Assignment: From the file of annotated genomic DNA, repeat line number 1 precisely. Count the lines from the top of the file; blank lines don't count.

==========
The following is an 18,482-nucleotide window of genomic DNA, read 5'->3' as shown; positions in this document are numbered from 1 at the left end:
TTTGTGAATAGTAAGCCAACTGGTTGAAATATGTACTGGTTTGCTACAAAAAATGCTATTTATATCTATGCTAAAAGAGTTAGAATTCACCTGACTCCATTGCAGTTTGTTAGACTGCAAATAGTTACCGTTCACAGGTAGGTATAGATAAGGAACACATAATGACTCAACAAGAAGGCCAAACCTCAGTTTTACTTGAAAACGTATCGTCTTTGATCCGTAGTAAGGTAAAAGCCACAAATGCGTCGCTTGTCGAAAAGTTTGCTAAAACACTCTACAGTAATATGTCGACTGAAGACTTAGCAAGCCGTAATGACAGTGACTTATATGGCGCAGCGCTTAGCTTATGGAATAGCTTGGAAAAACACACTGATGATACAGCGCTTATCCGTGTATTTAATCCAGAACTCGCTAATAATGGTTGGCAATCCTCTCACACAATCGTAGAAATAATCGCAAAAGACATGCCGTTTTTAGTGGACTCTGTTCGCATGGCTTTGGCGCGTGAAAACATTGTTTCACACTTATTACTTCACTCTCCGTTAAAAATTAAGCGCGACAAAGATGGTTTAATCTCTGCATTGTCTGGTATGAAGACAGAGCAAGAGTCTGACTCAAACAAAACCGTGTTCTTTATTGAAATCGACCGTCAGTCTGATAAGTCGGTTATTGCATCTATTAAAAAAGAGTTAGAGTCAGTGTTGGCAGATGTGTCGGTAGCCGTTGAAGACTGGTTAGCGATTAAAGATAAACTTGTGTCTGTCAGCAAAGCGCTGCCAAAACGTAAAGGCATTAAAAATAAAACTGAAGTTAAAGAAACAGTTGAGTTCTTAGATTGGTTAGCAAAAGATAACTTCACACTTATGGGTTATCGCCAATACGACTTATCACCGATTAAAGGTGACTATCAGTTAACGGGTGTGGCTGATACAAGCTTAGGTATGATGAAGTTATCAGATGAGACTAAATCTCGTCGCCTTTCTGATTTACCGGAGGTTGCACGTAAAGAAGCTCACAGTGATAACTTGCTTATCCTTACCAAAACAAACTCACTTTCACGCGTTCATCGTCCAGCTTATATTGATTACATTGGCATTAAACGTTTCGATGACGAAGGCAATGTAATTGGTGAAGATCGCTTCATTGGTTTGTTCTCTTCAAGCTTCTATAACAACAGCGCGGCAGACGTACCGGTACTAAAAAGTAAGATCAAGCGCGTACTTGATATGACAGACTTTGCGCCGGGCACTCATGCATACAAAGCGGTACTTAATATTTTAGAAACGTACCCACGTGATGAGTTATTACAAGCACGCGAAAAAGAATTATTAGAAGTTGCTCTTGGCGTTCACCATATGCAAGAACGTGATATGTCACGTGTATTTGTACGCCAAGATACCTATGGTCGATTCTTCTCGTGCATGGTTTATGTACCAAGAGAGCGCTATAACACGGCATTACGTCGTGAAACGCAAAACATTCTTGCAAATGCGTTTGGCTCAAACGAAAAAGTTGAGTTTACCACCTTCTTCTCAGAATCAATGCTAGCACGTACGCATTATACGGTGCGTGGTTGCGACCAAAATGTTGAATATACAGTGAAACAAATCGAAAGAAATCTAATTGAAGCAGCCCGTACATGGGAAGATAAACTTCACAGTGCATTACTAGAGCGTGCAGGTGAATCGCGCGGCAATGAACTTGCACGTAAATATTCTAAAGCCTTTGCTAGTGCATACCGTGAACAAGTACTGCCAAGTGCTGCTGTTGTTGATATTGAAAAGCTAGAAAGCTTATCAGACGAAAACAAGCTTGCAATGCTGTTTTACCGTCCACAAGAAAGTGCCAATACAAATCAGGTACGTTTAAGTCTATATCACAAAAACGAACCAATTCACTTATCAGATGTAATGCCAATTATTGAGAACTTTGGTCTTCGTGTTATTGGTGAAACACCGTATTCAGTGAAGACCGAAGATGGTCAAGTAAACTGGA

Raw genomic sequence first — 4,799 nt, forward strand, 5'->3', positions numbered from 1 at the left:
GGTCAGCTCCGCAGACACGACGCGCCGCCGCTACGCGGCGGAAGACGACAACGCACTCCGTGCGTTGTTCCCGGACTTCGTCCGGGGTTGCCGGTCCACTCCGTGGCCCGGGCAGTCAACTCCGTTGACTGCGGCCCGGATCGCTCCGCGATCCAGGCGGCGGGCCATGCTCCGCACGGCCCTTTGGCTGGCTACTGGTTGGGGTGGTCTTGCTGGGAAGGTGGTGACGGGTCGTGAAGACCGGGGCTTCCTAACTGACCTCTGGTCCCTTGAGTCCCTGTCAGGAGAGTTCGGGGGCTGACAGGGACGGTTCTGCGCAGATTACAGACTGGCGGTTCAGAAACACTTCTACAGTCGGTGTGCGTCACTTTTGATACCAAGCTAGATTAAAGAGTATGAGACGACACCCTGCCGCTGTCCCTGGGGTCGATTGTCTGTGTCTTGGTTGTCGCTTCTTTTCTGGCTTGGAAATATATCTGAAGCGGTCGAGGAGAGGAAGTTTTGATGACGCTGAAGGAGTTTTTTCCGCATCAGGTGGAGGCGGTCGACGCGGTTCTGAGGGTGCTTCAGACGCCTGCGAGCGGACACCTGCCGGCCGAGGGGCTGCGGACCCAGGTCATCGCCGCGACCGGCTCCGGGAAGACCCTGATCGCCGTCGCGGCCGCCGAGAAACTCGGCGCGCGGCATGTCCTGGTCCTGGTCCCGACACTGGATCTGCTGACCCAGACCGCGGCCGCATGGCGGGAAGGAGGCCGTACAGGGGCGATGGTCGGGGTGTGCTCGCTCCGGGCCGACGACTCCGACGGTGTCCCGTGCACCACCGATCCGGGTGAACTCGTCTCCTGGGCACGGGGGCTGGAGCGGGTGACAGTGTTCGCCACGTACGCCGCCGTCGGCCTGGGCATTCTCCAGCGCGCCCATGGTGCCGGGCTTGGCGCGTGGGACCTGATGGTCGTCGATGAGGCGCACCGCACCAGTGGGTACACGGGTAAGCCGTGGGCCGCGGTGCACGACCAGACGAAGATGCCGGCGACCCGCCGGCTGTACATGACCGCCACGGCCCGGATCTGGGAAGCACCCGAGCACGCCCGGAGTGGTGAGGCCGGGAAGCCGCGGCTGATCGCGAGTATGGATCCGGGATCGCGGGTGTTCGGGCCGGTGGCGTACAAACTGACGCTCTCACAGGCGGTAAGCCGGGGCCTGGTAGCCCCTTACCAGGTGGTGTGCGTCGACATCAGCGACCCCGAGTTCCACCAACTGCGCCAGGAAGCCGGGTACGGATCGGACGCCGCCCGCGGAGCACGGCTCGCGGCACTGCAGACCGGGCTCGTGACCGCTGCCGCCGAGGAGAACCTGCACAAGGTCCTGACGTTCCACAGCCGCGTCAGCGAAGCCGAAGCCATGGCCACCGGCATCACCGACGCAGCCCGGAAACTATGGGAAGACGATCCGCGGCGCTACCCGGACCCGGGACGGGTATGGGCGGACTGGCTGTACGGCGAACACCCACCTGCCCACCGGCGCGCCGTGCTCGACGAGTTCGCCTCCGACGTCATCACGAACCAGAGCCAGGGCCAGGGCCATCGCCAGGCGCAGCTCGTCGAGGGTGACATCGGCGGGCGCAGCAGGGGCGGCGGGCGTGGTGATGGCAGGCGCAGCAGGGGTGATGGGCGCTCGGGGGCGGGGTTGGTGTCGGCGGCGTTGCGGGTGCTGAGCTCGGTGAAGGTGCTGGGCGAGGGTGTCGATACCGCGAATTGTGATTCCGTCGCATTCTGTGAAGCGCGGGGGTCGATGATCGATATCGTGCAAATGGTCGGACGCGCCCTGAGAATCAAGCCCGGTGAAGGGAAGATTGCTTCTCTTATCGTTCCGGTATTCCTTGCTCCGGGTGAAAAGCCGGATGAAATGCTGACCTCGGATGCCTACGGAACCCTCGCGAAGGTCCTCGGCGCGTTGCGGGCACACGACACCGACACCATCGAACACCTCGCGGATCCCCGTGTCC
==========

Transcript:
The following is an 18,482-nucleotide window of genomic DNA, read 5'->3' as shown; positions in this document are numbered from 1 at the left end: